Queen of Katwe

queen-of-katwe-posterQueen of Katwe is a feel-good movie, typical of what we’ve come to expect from a Disney sports drama based on a true story. The “drama” is a bit limited considering the sport is chess. But the story itself is interesting and inspiring, and delivers a good message for girls and boys – and adults as well – about discipline, mental toughness, and overcoming adversity. The movie is based on an ESPN article and book about Phiona Mutesi (Madina Nalwanga), a young girl from the slums of Katwe, Uganda who beat the odds to become an international chess champion.

David Oyelowo (“oh-yellow-oh”), who shined as MLK in the under-appreciated 2014 movie Selma, plays Phiona’s mentor Robert Katende. He inspires Phiona and other under-privileged children in Katwe to look beyond their present circumstances and view chess as a metaphor for life, where you have the opportunity to “reset the pieces and play again.” The dialogue borders on cheesy once in a while, but this is a sports drama – so that means a pep talk or two from the coach is to be expected if not required. There’s only so much pep-talking you can do from the sidelines of a game that features two players staring quietly and intently at a board lined with queens, kings, rooks, knights, bishops and pawns. Personally, I don’t get the appeal. But I still liked the movie well enough. It’s not an instant sports classic, and it’s definitely too long. But it does benefit from a solid supporting cast that includes some talented youngsters who provide the comic relief as Phiona’s teammates, and from Oscar-winner Lupita Nyong’o (12 Years a Slave) as a single mother struggling to provide for Phiona and her siblings.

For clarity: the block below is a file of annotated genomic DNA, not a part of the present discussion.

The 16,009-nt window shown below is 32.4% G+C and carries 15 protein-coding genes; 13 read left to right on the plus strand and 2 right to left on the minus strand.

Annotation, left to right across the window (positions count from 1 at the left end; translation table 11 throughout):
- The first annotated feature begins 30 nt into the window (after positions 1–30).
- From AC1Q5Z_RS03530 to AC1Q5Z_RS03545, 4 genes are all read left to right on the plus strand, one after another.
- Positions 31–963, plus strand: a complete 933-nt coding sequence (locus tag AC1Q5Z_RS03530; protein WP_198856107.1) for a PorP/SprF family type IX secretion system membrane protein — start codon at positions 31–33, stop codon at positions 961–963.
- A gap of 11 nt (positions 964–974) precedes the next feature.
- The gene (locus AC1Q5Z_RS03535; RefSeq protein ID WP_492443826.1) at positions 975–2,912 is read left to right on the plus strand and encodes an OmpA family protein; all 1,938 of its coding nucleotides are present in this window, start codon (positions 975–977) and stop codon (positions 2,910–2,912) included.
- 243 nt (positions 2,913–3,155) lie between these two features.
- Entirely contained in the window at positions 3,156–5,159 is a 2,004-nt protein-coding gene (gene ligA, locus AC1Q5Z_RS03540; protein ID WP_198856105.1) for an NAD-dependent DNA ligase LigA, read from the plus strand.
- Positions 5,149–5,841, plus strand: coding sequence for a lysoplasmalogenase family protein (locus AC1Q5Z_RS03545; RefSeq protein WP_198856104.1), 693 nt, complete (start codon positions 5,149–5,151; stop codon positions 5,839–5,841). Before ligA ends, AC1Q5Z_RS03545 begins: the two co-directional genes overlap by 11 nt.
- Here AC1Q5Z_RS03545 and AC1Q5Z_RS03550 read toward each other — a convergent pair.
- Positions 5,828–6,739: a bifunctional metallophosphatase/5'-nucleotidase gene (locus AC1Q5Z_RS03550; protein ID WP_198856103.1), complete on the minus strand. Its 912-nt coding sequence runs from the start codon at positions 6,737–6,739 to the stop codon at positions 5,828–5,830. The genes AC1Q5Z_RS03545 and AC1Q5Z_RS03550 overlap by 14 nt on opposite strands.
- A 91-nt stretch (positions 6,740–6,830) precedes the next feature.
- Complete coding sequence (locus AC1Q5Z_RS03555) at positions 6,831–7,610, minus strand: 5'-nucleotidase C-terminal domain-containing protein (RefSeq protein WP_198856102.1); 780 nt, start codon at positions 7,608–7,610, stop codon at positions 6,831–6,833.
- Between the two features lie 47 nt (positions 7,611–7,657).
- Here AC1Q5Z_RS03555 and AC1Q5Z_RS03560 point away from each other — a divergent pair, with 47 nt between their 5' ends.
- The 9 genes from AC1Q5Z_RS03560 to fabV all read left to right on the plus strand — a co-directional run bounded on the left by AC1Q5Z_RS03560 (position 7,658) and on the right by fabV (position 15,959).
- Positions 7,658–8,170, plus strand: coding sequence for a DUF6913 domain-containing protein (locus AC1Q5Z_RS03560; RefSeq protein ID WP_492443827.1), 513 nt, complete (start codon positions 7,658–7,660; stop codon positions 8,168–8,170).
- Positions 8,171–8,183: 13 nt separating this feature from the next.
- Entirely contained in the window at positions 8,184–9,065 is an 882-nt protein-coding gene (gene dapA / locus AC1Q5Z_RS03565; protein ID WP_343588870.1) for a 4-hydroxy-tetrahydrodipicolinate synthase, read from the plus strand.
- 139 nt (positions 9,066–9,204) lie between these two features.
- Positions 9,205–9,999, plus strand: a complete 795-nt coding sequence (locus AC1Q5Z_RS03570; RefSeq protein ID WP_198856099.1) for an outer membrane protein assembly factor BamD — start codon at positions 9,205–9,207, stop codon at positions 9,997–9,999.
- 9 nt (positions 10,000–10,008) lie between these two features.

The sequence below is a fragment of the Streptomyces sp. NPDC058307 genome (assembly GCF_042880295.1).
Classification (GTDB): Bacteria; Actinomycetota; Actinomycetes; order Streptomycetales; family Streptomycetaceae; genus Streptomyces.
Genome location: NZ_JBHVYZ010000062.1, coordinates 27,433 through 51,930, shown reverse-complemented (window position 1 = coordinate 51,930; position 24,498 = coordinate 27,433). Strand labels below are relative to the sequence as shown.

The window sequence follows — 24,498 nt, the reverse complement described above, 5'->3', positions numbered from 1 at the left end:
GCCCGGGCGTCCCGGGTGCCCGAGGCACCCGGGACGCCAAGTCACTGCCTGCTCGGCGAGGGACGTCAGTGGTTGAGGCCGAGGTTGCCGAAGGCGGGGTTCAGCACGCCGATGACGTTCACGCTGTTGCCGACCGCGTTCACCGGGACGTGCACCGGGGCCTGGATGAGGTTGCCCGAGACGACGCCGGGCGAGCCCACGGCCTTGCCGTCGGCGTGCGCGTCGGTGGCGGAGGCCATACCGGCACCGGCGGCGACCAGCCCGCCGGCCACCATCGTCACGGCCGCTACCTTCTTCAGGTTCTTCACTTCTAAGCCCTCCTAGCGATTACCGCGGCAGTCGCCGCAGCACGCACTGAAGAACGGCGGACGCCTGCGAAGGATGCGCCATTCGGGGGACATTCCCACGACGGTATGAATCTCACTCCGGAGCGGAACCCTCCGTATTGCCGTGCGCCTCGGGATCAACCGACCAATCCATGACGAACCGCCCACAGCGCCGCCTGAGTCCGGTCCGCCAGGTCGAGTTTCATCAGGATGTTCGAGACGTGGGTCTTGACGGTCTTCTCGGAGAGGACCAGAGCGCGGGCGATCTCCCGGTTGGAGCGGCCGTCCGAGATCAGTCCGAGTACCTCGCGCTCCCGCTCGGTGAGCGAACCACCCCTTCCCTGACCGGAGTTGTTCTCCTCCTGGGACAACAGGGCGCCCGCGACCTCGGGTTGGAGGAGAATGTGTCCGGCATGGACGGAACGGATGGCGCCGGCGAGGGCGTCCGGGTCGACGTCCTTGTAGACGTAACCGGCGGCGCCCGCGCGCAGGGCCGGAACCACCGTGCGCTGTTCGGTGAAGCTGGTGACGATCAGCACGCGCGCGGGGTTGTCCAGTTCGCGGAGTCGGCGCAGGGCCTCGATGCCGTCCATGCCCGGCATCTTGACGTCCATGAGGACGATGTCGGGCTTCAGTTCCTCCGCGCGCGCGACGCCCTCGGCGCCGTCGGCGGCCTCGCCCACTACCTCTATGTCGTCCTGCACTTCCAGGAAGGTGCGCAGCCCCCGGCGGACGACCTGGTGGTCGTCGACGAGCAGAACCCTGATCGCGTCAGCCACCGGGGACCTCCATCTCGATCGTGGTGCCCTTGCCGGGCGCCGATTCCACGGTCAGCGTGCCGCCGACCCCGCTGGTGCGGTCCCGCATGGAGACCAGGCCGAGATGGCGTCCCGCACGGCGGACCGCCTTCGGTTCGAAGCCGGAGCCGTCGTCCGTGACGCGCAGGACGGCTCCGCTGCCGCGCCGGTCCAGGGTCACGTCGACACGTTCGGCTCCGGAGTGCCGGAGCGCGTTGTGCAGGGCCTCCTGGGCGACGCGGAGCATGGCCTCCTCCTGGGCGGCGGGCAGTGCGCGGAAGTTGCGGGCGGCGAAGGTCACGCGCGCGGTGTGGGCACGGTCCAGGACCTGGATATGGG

Ironically, Queen of Katwe is not the only chess movie I’ve seen this year, despite knowing (and caring) nothing about the game. The other was an indie from New Zealand called The Dark Horse that was also based on a true story. That one is about a chess champion with Bipolar Disorder who finds new purpose teaching chess to a group of underprivileged kids and taking them to the national championships. The Dark Horse is much better from a drama perspective, but Queen is more mainstream and kid-friendly. Anyway, go figure. Two heartwarming movies in one year – about chess. Check-mate!

Note: Queen of Katwe takes place between 2007-2012, so it’s recent history involving people who are still very much alive and not much older than the actors portraying them. Stick around for the end credits for a fun twist on the obligatory ‘where are they now’ images and updates.

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